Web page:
From this understanding of "will," I reason that "free will" describes an ability of the core muscles to exercise "will" when needed. How the core muscles need to move depends on their needs at that moment. The core muscles continuously try to move in ways that benefit them. Perhaps the core muscles need to cease an experience of overwhelming pain, or perhaps they require pain for exercise or sensation needs. Perhaps they need pleasure for rejuvenation and warmth, or need to cease pleasure for quiet and calm. Perhaps they need to cease quiet and calm to exercise in emotion to cry or laugh....You get the idea. The core muscles need to move in a variety of ways to maintain themselves. The exercise of "will" is part of a procedure of core muscles changing from one state of being to another. "Free will" describes the ability to exercise "will" when needed in order to change states of being within the core.

The second way I think about "free will" within the framework of body philosophy regards circumstances that inhibit people from exercising "will." These inhibiting circumstances include people who control others to the extent that the controlled people cannot exercise "will" of their own volition. Another example could be an inhibiting circumstance of life, an illness perhaps, that prevents a person from exercising "will" when needed.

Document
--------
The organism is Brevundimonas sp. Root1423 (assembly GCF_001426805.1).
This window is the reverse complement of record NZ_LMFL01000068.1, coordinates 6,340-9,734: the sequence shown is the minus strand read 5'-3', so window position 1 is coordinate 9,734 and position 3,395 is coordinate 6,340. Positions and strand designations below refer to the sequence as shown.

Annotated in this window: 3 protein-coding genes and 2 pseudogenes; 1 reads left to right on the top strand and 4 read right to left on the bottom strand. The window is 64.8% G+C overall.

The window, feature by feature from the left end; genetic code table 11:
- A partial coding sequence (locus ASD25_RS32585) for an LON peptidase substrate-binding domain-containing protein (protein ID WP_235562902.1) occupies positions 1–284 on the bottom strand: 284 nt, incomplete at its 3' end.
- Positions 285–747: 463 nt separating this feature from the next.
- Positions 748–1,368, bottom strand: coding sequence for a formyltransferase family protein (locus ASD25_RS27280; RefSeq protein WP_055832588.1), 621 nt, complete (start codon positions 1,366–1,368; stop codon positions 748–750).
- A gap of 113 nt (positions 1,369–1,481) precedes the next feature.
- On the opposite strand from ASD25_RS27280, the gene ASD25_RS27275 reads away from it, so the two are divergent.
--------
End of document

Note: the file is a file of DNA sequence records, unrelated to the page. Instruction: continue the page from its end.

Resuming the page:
When contemplating how to ethically structure society, I imagine a society that enables people to exercise "will" in a way that generally benefits the individual, and allows for the group to sustainably live. People should be empowered to exercise "will" flexibly and freely, sometimes robustly, sometimes in thought (self-generating sensory experience), as long as they are not disrupting the group so badly that the group is unable to exercise "will." I'm not saying it will always be fair and balanced, but when I look at society as it is now, I see great imbalances between groups of people--i.e. economic disparities between people, as well as power disparities between races and sexes. Many groups of people are being inhibited from exercising free will, so that others can exercise their own greedily and destructively. By conceptualizing humans as bodies and acknowledging that humans naturally exercise an innate process of "will" to maintain themselves as bodies, I want people to rethink society toward empowering people to exercise "will" toward their own well-being and their fulfillment.